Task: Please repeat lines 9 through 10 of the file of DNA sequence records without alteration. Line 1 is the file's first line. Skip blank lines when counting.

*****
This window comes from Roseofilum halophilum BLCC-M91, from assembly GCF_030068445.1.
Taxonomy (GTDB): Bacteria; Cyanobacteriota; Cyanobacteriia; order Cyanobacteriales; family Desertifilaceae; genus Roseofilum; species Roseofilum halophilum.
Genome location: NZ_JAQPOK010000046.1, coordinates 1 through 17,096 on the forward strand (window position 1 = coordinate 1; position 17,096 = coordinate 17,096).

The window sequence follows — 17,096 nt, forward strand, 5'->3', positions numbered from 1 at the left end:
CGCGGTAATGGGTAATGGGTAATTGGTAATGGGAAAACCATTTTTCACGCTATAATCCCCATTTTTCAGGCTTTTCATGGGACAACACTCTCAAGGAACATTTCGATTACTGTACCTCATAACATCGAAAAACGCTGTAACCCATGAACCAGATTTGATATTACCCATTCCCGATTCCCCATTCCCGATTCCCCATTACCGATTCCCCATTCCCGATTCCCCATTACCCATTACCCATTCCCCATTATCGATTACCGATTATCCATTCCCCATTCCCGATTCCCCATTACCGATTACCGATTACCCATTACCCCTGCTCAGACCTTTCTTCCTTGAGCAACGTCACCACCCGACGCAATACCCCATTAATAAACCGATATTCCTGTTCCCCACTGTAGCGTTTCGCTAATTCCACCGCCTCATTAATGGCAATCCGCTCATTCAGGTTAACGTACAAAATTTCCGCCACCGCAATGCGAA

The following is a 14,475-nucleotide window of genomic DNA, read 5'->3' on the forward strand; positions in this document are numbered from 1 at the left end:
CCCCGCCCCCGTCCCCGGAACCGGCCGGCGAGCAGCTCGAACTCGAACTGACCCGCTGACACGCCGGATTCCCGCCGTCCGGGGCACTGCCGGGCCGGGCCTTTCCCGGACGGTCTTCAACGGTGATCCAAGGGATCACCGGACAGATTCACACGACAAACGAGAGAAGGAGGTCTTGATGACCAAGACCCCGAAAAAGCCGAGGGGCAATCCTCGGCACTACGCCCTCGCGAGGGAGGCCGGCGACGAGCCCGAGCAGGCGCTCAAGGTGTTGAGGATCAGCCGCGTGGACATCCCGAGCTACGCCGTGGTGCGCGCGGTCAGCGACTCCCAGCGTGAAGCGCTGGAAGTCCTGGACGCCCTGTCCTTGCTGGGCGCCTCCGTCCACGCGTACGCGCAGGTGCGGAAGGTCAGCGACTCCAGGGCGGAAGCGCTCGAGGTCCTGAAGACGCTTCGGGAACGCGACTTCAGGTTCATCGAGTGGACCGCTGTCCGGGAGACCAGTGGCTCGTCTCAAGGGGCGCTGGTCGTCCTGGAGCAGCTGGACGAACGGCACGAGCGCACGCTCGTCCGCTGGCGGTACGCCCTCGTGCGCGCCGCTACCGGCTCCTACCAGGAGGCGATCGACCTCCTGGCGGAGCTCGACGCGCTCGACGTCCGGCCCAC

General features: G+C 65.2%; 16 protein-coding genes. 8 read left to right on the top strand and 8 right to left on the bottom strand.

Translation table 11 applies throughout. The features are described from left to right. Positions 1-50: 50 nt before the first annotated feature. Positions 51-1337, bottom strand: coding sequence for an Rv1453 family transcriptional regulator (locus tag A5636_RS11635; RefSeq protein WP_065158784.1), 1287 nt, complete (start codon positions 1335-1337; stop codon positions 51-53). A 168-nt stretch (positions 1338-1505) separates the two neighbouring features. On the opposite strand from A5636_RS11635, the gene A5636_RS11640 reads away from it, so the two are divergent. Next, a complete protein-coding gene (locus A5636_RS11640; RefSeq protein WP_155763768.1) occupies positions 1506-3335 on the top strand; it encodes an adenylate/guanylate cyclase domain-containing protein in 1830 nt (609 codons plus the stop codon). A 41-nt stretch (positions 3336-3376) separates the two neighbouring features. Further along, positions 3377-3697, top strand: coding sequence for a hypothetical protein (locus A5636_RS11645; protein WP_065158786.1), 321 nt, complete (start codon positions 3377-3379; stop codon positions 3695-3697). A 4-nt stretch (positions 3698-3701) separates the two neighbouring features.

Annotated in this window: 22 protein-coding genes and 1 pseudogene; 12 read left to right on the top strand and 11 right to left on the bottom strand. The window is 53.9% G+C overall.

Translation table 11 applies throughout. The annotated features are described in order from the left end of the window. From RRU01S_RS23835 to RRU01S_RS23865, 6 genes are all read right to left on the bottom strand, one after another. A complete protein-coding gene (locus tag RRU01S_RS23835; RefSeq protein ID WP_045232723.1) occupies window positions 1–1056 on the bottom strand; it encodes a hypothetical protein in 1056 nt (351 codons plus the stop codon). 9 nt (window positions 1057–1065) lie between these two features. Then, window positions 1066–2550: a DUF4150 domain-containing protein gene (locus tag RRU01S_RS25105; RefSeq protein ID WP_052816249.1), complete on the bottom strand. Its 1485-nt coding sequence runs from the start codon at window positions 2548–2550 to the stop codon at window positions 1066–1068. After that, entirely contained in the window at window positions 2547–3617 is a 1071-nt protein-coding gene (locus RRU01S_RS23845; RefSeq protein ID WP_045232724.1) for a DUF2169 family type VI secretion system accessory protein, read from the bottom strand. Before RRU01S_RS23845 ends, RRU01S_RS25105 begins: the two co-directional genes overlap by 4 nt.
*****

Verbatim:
Translation table 11 applies throughout. The features are described from left to right. Positions 1-50: 50 nt before the first annotated feature. Positions 51-1337, bottom strand: coding sequence for an Rv1453 family transcriptional regulator (locus tag A5636_RS11635; RefSeq protein WP_065158784.1), 1287 nt, complete (start codon positions 1335-1337; stop codon positions 51-53). A 168-nt stretch (positions 1338-1505) separates the two neighbouring features. On the opposite strand from A5636_RS11635, the gene A5636_RS11640 reads away from it, so the two are divergent. Next, a complete protein-coding gene (locus A5636_RS11640; RefSeq protein WP_155763768.1) occupies positions 1506-3335 on the top strand; it encodes an adenylate/guanylate cyclase domain-containing protein in 1830 nt (609 codons plus the stop codon). A 41-nt stretch (positions 3336-3376) separates the two neighbouring features. Further along, positions 3377-3697, top strand: coding sequence for a hypothetical protein (locus A5636_RS11645; protein WP_065158786.1), 321 nt, complete (start codon positions 3377-3379; stop codon positions 3695-3697). A 4-nt stretch (positions 3698-3701) separates the two neighbouring features.

Annotated in this window: 22 protein-coding genes and 1 pseudogene; 12 read left to right on the top strand and 11 right to left on the bottom strand. The window is 53.9% G+C overall.